POSTED ON 06/27/2014 10:11 PM | UPDATED 06/29/2014 7:06 PM
MANILA, Philippines – Considered a food staple, there is no denying that Filipinos love rice.
Most have it at least 3 times a day. A plate with no mound of steaming rice in sight is considered incomplete. If the Americans have their mashed potato with their roasted meat, Filipino households have rice for their adobo, sinigang or simply tuyo. (Read: How much rice do Filipinos consume?)
The country’s rice "addiction" is seen as an opportunity in the business sector as more restaurants have been offering the unlimited rice option in their menu. From big restaurants in malls to small neighborhood carinderias (eateries), the option has been a good marketing ploy for customers.
But did you know that despite the full stomach you’ll get after getting the most out of the usually P99-unlimited rice meal, your health might be put at risk?
A bad habit
Dr Cecilia Acuin of the Department of Science and Technology-Food and Nutrition Research Institute (DOST-FNRI) advised against unlimited rice as it does not promote a healthy lifestyle.
“Unlimited rice is not healthy,” she said at the launch of the 8th National Nutrition Survey results on June 26. “You can already tell that when you're getting most from one food group, you do not have a good diet.”
Any food that belongs to the same food group also has the same nutritional value. This means that your body might miss out on more important nutrients if you eat the same thing every meal.
“It's not the quantity that matters, but also the quality and diversity,” she said.
A diverse diet, according to Acuin, is consuming food from different groups, not having the same type of meal in a time period or over-consuming.
As each food group boasts of a unique micronutrient, consequences due to lack of vitamins and minerals can be prevented. This is called hidden hunger and it affects close to 2 billion people worldwide. (Read: Nutrition facts: Hidden hunger)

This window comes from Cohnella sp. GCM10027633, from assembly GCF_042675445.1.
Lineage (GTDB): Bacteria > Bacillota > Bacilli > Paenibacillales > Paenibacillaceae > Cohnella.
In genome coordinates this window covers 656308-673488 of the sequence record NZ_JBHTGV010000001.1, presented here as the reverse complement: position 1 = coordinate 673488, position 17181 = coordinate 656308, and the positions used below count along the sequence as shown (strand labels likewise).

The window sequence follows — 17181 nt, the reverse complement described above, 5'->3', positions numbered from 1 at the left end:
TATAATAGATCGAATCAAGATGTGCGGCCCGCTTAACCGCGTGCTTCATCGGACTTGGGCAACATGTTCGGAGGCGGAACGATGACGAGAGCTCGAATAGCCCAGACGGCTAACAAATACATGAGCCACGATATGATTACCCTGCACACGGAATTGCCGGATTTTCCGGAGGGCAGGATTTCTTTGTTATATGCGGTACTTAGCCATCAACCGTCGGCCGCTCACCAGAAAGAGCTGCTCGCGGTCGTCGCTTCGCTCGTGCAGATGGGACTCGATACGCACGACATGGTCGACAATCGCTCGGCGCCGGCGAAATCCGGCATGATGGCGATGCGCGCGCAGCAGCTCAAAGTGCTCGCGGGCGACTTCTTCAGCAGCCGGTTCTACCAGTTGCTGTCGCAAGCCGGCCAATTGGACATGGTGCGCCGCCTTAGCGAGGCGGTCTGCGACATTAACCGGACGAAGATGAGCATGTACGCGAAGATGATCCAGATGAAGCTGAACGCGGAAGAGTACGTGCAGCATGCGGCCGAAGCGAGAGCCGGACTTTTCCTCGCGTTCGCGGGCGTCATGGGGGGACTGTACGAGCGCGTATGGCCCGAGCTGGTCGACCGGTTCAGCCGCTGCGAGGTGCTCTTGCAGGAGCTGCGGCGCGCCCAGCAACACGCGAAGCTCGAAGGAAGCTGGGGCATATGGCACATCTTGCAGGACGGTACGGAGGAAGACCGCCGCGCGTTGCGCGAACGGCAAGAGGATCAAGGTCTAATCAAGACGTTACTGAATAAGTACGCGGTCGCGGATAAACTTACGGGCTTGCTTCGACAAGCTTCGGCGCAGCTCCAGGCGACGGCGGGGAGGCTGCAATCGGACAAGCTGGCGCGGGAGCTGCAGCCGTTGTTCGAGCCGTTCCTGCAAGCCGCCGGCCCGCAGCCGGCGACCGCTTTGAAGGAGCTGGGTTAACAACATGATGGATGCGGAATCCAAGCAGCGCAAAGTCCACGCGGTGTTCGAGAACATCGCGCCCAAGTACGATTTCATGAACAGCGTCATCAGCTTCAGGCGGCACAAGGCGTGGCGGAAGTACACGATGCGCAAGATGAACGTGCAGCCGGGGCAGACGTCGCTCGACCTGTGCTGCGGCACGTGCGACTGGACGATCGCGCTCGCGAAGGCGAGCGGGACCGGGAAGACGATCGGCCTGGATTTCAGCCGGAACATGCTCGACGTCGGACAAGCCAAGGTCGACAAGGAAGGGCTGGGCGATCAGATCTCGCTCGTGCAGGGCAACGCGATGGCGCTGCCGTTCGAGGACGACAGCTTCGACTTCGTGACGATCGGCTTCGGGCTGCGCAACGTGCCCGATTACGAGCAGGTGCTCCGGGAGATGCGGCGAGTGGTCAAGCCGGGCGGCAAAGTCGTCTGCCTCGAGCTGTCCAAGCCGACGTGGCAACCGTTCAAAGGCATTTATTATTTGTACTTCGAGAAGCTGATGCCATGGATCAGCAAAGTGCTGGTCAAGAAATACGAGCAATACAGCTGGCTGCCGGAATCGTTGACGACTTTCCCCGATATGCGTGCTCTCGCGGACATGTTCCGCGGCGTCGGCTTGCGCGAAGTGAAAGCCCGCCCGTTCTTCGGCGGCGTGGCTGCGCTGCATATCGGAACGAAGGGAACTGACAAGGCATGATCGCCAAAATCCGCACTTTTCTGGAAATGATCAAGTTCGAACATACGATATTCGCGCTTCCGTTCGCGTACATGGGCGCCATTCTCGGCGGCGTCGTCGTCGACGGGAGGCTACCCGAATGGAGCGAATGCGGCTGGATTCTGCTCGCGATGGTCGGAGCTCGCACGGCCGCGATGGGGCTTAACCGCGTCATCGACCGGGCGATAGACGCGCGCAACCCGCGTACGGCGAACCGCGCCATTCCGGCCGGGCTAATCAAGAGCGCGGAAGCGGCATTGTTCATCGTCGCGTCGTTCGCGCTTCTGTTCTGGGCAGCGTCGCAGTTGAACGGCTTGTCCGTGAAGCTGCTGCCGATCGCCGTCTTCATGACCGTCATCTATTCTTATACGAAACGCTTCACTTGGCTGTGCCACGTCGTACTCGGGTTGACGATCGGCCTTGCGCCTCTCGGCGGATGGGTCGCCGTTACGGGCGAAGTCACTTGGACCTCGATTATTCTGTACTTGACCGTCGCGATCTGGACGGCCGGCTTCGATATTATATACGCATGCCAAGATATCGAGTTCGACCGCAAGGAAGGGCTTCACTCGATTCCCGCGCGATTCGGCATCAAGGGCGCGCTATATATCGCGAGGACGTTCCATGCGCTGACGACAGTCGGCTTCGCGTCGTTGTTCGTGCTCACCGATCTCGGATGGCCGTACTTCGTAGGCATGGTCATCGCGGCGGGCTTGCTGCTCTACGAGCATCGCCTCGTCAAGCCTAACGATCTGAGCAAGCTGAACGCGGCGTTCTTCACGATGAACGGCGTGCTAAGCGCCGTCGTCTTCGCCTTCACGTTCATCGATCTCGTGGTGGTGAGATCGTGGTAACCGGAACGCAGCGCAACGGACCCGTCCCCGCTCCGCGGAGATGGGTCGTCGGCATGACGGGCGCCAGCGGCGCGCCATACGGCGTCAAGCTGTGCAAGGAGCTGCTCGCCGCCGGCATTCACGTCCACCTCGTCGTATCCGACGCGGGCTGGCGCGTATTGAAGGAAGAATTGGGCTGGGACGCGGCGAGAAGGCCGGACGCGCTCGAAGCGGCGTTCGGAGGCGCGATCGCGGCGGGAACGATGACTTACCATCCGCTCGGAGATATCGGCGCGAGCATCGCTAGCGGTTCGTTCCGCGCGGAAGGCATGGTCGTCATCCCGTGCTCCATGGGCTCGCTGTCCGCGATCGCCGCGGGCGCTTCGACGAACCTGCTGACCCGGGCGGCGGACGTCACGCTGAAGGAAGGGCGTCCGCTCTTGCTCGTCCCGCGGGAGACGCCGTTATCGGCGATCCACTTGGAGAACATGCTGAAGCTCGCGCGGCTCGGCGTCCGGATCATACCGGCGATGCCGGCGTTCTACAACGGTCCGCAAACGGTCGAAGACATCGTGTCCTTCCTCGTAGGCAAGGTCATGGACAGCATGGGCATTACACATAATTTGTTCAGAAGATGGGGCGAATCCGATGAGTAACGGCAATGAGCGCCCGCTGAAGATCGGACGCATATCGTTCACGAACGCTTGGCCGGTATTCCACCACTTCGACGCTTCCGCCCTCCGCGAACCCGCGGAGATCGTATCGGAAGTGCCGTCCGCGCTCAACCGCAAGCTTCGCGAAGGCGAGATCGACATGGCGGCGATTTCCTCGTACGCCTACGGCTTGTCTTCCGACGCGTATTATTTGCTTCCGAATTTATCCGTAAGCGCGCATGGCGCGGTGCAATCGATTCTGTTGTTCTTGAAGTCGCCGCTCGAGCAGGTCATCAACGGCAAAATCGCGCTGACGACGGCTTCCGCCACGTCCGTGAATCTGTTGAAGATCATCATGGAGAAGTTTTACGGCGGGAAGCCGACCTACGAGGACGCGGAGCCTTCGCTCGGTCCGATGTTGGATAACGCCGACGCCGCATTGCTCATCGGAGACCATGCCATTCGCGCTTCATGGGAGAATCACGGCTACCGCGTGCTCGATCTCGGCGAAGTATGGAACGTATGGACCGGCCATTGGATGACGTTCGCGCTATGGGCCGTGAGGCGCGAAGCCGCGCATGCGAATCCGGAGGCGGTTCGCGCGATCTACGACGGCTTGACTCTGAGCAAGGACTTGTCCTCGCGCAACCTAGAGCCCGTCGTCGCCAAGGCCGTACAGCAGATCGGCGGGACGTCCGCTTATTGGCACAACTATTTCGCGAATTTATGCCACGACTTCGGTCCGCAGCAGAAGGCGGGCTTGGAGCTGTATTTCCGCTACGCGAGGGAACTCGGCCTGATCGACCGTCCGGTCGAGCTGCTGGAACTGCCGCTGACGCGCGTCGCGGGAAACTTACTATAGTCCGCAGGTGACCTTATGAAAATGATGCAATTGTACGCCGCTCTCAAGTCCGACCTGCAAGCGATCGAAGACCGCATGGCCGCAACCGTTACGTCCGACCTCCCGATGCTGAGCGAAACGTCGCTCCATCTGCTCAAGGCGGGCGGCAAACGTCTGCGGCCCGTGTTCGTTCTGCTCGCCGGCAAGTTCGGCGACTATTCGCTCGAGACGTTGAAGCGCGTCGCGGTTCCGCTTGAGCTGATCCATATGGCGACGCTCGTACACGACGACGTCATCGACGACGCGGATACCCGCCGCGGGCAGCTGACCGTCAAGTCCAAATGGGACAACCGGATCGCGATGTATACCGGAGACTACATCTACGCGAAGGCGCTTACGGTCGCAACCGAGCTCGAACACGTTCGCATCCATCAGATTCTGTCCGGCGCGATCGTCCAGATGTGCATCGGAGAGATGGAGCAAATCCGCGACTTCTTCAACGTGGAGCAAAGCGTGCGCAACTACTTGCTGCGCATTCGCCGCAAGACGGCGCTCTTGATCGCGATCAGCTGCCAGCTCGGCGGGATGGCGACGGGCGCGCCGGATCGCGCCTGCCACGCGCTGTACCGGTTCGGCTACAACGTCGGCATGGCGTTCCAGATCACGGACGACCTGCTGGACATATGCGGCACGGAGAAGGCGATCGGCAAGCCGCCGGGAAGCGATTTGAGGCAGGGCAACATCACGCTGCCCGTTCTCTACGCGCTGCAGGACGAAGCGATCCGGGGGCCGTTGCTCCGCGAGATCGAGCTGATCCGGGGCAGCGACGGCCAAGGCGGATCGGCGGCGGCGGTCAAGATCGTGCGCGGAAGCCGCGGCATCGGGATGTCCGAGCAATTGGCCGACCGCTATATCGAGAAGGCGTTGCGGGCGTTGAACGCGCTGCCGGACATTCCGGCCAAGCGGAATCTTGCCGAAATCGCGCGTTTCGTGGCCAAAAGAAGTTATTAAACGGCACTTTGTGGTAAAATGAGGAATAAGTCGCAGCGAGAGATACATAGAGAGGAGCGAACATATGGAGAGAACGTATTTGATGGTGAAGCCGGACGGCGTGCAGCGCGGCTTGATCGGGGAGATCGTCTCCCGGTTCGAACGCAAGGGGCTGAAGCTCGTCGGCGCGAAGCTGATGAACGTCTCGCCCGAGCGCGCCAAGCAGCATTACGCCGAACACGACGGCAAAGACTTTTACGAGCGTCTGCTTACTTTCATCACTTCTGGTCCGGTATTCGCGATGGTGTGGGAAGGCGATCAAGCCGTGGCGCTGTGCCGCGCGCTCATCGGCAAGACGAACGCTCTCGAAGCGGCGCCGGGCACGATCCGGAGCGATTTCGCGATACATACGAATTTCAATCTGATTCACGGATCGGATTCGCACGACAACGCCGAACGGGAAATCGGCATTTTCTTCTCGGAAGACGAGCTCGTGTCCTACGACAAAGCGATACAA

“Isa sa mga indicators ng magandang diet at pagiging healthy ay ang diverse diet,” she explained. (One indicator of a great and healthy diet is having a diverse one.)
The Philippine Rice Research Institute of the Department of Agriculture suggest that rice should take up only one-fourth of a regular-sized plate.
Filipinos tend to overeat rice by consuming half a regular-sized plate. Because of this, carbohydrates in the body reach dangerous levels that may result to diseases.
Meanwhile, Director Mario Capanzano of the FNRI said that the institute is looking into the possible correlation between the rise of diabetes cases in the country and the unlimited rice trend.
Extra rice despite high price
The price of uncooked rice shot up in recent years. Despite the agricultural nature of the country, we still import our rice. (Read: PH road to rice self-sufficiency)
Low-income communities are considered the driving force behind the high consumption of rice in the country. Long lines can be seen in any place selling NFA rice, a cheaper alternative for those belonging to poor communities to get their meal staple. It even led to the phrase "Parang pila ng NFA rice (It's like a line for NFA rice)" to describe long queues. (READ: Filipinos’ high rice consumption fueled by the poor)